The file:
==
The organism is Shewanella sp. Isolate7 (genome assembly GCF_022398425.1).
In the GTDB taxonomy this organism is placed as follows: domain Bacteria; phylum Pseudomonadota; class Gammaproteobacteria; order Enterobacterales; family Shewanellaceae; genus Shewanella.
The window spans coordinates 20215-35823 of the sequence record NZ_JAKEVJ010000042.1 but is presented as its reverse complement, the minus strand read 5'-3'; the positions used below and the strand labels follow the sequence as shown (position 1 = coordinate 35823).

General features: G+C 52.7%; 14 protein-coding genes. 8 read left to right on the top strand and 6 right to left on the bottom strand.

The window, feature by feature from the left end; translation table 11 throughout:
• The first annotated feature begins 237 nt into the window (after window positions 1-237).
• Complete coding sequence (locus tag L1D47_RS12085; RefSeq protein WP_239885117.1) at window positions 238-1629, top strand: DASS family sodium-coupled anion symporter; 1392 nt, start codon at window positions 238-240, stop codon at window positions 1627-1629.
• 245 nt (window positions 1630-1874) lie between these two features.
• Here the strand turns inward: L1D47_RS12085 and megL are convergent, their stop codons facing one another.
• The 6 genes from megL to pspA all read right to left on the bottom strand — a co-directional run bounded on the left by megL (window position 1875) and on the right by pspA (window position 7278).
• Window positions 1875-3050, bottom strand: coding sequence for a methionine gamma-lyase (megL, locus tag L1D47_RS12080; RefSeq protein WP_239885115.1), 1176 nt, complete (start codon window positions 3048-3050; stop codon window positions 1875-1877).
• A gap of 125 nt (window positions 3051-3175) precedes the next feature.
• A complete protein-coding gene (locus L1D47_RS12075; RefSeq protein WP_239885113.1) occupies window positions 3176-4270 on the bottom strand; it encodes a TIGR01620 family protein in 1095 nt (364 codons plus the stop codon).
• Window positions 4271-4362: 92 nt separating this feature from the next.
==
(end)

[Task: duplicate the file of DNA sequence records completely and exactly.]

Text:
The organism is Shewanella sp. Isolate7 (genome assembly GCF_022398425.1).
In the GTDB taxonomy this organism is placed as follows: domain Bacteria; phylum Pseudomonadota; class Gammaproteobacteria; order Enterobacterales; family Shewanellaceae; genus Shewanella.
The window spans coordinates 20215-35823 of the sequence record NZ_JAKEVJ010000042.1 but is presented as its reverse complement, the minus strand read 5'-3'; the positions used below and the strand labels follow the sequence as shown (position 1 = coordinate 35823).

General features: G+C 52.7%; 14 protein-coding genes. 8 read left to right on the top strand and 6 right to left on the bottom strand.

The window, feature by feature from the left end; translation table 11 throughout:
• The first annotated feature begins 237 nt into the window (after window positions 1-237).
• Complete coding sequence (locus tag L1D47_RS12085; RefSeq protein WP_239885117.1) at window positions 238-1629, top strand: DASS family sodium-coupled anion symporter; 1392 nt, start codon at window positions 238-240, stop codon at window positions 1627-1629.
• 245 nt (window positions 1630-1874) lie between these two features.
• Here the strand turns inward: L1D47_RS12085 and megL are convergent, their stop codons facing one another.
• The 6 genes from megL to pspA all read right to left on the bottom strand — a co-directional run bounded on the left by megL (window position 1875) and on the right by pspA (window position 7278).
• Window positions 1875-3050, bottom strand: coding sequence for a methionine gamma-lyase (megL, locus tag L1D47_RS12080; RefSeq protein WP_239885115.1), 1176 nt, complete (start codon window positions 3048-3050; stop codon window positions 1875-1877).
• A gap of 125 nt (window positions 3051-3175) precedes the next feature.
• A complete protein-coding gene (locus L1D47_RS12075; RefSeq protein WP_239885113.1) occupies window positions 3176-4270 on the bottom strand; it encodes a TIGR01620 family protein in 1095 nt (364 codons plus the stop codon).
• Window positions 4271-4362: 92 nt separating this feature from the next.